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Can insomnia and hypersomnia both be diagnosed as a secondary symptom to an underlying problem?

6 Answers
Last Updated: 11/23/2020 at 7:56pm
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Top Rated Answers
CoffeeTeaAndHonesty
April 7th, 2015 2:14am
Indeed, and oftentimes insomnia or hypersomnia are not likely to be the first things a psychologist or other doctor thinks when one mentions it, and this is because more often than not, there usually is an underlying issue that needs to be sorted out.
littlestolive
May 26th, 2015 12:07am
Definitely! They can both be caused by much more serious things that need to be diagnosed and evaluated by a professional.
Emily619
July 24th, 2015 1:40am
Insomnia and Hypersomnia can both be diagnosed as a secondary symptom to an underlying problem. If you ever need help with that, never hesitate to ask for help!
Anonymous
August 22nd, 2016 9:07am
It can be a problem related to Major Depressive Disorder.Here the person might be suffering from other depressive symptoms.
MysticBelinda
September 12th, 2016 6:15pm
Yes. They actually usually are diagnosed as a secondary symptom to an underlying problem. Hypersomnia might be diagnosed with depression. Just as insomnia can be diagnosed with paranoia. In my own experience, insomnia came with my PTSD. It is very common to find them diagnosed as a seconday symptom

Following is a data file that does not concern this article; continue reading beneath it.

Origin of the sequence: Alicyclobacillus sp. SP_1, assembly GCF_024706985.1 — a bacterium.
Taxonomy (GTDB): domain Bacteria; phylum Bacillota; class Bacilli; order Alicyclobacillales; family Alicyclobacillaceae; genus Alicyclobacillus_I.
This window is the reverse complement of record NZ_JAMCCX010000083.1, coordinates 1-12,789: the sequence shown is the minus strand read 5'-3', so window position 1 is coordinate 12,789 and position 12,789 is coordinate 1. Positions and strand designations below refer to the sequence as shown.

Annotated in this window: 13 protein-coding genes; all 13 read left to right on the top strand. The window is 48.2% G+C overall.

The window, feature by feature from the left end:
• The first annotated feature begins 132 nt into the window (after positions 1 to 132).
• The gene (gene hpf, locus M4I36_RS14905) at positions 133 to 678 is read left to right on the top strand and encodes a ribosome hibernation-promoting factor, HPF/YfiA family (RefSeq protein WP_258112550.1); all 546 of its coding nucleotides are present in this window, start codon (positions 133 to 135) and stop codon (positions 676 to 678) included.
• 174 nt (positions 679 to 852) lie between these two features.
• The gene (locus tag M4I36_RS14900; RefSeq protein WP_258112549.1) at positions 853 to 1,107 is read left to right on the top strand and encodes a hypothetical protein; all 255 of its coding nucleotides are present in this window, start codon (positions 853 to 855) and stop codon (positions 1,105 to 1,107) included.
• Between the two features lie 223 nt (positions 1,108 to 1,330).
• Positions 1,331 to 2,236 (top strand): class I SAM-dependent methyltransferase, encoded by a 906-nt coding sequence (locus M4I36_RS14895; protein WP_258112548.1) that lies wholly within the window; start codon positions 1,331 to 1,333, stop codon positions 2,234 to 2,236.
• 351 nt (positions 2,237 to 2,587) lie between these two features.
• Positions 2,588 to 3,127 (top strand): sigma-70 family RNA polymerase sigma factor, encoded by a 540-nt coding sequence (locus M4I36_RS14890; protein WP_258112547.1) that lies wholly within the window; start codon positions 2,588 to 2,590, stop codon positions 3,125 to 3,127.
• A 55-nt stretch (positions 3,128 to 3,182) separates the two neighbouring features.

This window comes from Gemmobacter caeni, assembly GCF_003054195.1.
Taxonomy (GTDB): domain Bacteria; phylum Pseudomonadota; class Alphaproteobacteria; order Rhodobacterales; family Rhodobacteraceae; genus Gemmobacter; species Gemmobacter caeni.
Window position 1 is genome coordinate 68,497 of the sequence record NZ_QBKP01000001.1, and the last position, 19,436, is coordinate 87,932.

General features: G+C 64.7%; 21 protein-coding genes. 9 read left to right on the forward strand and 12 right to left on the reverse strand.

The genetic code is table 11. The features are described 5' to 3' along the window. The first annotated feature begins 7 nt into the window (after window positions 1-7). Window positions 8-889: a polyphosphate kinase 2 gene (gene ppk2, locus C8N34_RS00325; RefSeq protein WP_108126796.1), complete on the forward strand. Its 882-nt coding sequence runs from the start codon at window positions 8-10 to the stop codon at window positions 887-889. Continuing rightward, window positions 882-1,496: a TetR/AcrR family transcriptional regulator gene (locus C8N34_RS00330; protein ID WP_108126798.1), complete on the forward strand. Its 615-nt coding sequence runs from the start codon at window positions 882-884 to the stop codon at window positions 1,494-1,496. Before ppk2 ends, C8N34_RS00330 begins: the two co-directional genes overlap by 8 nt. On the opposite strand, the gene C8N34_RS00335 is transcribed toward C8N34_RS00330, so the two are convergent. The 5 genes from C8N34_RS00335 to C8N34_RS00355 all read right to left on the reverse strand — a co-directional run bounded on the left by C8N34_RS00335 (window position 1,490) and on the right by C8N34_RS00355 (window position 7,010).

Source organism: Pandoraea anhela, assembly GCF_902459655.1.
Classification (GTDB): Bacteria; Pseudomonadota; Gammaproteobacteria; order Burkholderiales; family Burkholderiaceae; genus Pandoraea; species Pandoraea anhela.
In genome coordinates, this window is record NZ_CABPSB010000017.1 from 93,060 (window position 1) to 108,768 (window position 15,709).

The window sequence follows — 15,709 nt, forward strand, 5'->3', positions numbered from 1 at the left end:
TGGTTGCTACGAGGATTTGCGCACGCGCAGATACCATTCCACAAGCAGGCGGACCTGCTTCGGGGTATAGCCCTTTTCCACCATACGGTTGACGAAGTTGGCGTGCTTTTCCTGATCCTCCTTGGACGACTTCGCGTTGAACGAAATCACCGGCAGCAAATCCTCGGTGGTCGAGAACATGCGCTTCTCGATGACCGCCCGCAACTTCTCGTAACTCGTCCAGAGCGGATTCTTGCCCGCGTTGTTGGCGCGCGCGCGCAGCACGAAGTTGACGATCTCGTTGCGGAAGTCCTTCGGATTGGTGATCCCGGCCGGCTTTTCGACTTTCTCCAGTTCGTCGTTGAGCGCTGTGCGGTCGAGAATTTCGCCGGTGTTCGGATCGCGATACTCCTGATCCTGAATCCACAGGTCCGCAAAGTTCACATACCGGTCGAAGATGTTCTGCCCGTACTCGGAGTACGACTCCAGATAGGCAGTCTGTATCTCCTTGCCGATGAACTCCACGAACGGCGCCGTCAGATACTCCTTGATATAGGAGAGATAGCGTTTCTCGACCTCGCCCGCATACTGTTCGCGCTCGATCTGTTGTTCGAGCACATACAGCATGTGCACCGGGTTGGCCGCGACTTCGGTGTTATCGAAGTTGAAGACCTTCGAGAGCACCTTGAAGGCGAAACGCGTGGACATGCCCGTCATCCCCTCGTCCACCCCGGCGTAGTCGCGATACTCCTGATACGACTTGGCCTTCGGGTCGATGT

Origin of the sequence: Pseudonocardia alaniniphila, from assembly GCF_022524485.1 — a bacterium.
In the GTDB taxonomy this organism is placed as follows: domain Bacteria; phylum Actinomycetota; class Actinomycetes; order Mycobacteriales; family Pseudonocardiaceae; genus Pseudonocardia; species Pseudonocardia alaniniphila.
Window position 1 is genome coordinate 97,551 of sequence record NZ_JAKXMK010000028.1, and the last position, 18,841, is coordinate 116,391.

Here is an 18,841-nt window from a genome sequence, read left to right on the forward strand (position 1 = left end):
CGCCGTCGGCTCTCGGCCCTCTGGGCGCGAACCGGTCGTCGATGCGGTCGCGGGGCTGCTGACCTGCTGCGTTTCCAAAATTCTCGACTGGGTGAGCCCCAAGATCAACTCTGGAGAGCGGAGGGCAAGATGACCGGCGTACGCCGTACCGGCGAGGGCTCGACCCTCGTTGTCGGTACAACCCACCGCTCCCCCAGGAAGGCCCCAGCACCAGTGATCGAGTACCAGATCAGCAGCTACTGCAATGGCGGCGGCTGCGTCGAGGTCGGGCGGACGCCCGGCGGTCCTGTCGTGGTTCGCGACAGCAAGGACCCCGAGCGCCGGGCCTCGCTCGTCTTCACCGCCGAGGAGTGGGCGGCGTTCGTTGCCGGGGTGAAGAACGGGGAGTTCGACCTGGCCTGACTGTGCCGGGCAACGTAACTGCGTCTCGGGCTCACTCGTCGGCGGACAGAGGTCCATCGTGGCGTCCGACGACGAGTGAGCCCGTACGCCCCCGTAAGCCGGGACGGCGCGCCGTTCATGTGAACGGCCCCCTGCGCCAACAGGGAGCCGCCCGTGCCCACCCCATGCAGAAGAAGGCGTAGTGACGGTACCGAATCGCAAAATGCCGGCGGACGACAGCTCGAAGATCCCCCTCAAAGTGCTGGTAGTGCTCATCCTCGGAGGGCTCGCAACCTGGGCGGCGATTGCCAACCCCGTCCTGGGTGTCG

DarkPiT23
November 23rd, 2020 7:56pm
There are instances where both hypersomnia and insomnia have been observed in the same individual. Such instances of co-occurrence are generally observed along with psychiatric disorders, such a major depressive disorder. It is a listed symptom of many DSM-IV defined disorders and there are many additional psychological disorders where insomnia is not listed as a formal symptom but where sleep disturbance is known to be a component of the clinical presentation. Events like a job loss or the death of a loved one often cause some sleepless nights. Your doctor might call it acute insomnia as long as it goes away on its own within a few nights. Long-term worry, as well as anxiety disorder, panic attacks, and PTSD, can lead to chronic insomnia, which is more serious